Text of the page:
The border crossing back to Croatia was uneventful, with the drive along the Adriatic awe-inpiring. A bit more development than we'd like to see along the shore close to Dubrovnik, hopefully they will curtail some of that sprawl, but then once we were inside the gates and down those never-ending stairs, we didn't give it another thought.

We were staying at Marc Van Bloemen's Karemendu Apts. along the harbor. Very easy to find, good location -- unfortunately, my notes regarding the price are vague. We put down an unremembered total for deposit and then paid 165E for four nights. I'm sure it can be found online...

We initially booked a ground floor apartment, but then we discovered that an apartment with a view of the harbor was unexpectedly available, so we grabbed it. Not only was the apartment extremely cute, it had a great view, our only dismay was that it wasn't the one with the balcony.

Marc directed us to a far-off free parking lot, which had us a little worried. Was the car still going to be there when we returned, or were we going to see a slew of tickets on the windshield? After Mostar, we were a bit leary. No problems, however, and having a car to explore the area a little more each day was fantastic.

What can I say? Dubrovnik is magical, and after reading about summer crowds, off-season Dubrovnik seems even more perfect. The weather was sunny and crisp each day, warm enough in the afternoon for shirtsleeves and a light jacket the rest of the time. We saw all the usual sites and walked the walls twice. Both times we never met another soul. On our first day, we happened upon the Buza Bar (ok, I'll admit I was looking for it) and were their first clients of the season. The workers were busy scrapping and painting while we sipped wine and watched the sun go down over the Adriatic each night.

For dinner, we went on the advice of Marc who left a map and recommendations of which restaurants were open...avoiding the major tourist traps...and just went with the flow. Our days were spent walking, driving around, walking some more, drinking a bit of wine, and just plain marvelling at our good fortune to be able to travel to places like Dubrovnik.

I'd go back in a heartbeat...just not during the summer.
anniemackie is offline  
Dec 12th, 2009, 10:04 AM
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Well, after all those mistakes above, I’ve decided to forego serendipity and paste from Word, which thankfully, allows a spell-checker (and dictionary). Also, I’ve realized that one of the reasons I like travel reports is for the tips. I’ll try to provide more….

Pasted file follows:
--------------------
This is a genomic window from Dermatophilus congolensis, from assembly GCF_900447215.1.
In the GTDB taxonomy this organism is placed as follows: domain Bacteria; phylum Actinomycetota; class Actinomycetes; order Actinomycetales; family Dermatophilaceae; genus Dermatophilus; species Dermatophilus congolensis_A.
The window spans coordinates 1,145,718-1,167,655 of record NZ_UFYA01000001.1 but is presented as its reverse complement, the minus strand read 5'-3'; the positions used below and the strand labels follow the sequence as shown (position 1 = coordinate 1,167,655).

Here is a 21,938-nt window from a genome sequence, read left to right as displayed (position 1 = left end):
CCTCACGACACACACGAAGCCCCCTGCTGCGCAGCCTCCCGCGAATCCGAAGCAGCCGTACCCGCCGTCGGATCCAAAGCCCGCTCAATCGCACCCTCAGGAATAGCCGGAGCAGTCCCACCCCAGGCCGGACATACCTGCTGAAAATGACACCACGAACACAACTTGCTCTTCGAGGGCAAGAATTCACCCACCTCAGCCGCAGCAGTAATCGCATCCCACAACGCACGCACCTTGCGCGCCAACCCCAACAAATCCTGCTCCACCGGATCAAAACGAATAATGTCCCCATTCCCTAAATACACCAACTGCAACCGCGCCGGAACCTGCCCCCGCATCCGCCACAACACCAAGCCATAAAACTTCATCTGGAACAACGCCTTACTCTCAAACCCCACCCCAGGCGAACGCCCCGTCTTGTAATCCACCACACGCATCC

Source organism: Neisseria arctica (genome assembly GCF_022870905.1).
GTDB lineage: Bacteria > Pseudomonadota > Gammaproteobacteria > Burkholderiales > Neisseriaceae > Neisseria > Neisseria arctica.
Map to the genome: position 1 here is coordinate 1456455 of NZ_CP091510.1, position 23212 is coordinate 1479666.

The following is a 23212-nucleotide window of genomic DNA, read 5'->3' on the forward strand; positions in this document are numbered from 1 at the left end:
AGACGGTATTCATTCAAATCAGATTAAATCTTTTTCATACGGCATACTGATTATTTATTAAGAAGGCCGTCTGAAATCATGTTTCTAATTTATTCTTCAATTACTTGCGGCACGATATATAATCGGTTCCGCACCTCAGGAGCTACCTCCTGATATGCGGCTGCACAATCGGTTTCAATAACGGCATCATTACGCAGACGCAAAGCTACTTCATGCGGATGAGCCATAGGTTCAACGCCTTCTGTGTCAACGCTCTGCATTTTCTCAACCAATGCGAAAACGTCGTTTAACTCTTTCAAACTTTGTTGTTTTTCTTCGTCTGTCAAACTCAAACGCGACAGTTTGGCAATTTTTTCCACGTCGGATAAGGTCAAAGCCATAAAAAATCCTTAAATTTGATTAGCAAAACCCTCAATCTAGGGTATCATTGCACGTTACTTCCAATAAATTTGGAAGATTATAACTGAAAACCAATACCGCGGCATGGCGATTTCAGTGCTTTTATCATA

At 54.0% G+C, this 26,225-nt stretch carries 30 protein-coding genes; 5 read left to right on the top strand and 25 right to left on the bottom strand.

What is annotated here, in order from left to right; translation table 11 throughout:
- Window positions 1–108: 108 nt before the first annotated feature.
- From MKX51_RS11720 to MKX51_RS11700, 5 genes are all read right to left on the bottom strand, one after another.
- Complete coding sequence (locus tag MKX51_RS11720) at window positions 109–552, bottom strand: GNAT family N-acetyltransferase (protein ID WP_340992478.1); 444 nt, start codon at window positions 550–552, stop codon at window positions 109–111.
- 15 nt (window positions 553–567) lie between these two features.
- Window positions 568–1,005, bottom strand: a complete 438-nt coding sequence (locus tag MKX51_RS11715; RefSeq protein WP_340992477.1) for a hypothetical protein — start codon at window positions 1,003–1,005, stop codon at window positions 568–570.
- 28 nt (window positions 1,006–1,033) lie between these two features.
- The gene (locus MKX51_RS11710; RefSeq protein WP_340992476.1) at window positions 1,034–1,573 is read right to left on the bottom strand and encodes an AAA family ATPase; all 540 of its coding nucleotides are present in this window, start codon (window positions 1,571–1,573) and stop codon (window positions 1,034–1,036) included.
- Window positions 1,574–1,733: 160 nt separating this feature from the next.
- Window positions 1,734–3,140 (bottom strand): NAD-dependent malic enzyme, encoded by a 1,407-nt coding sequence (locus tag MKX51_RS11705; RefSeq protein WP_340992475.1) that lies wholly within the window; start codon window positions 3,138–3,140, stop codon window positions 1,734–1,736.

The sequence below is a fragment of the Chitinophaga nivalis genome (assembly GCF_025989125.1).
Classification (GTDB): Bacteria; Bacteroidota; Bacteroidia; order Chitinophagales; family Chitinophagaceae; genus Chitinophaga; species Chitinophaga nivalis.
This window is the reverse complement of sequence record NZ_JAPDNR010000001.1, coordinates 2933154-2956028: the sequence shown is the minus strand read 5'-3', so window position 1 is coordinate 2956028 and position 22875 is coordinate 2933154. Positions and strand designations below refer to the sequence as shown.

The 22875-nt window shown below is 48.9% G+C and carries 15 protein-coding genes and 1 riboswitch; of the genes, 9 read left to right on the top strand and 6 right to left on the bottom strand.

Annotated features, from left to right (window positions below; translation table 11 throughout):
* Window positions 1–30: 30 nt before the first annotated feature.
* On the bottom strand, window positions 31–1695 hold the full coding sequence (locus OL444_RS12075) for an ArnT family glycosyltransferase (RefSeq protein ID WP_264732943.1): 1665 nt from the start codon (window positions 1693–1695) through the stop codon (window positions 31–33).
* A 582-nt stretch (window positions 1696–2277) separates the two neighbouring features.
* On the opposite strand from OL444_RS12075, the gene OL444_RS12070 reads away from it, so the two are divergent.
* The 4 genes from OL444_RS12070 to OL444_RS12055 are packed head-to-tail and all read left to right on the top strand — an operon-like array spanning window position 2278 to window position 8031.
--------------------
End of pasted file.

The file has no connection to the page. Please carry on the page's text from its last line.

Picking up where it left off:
PRACTICAL TIPS FOR DUBROVNIK

GETTING AROUND: if stairs are a problem, enter through the Pile gate, much of Dubrovnik is level once you take the walkway through the gate. If you like stairs, and lots of them, with their great views, then enter through the North City entrance.

EATING: Inexpensive and tasty meals at Mea Culpa for pizza and Toni’s Pasta. We liked our long, sit-down dinners that didn’t break the bank at Taj Mahal, and a restaurant that I can’t recall the exact name -- Lokanda Sea something -- just inside and to the left of the harbor entrance. DH enjoyed the seafood at Kamenica. We shopped heavily at the bakery and supermarket on Gundulic’s Square and as far as gelato, the place across from the well at the Pile gate was our winner.

SHOPPING: Somehow I forgot to bring a pair of jeans to wear at Plitvice. After looking through the shops on the Stradun, I was worried about finding anything that was less than 100E. But, one day on our way from Cavtat, we noticed a big sign just over the hill from Dubrovnik. It looked like a big store. We turn around, go back up, take a left, and find the best store ever. A cross between Sam’s Club, Farm Fleet and the local liquor warehouse. Tools, groceries, booze, and even jeans for 12E! The only issue was the dressing room; a square shower curtain hanging in the middle of the aisle…too much fun!

FAVORITE VIEWING SPOTS: Buza Bar (of course) the benches on the other side of St. John’s Fort, benches at Ploce gate, the parking lot on the other side of Fort Lovrijenac.
anniemackie is offline  
Dec 13th, 2009, 07:27 AM
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I am really enjoying your report so far. Brings back memories of our trip during March 2008. Can't wait to hear about your experience at Plitvice in the snow since we had a major snowstorm there during our trip, too!
sessa is offline  
Dec 14th, 2009, 03:15 PM
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Thank you, Sessa. I hope you saw that you were one of our initial supporters. Before your report we were wondering if Plitvice in Spring was just a crazy dream! I'll post more once I catch up with work....

--Annie
anniemackie is offline  
Dec 14th, 2009, 03:53 PM
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Annie,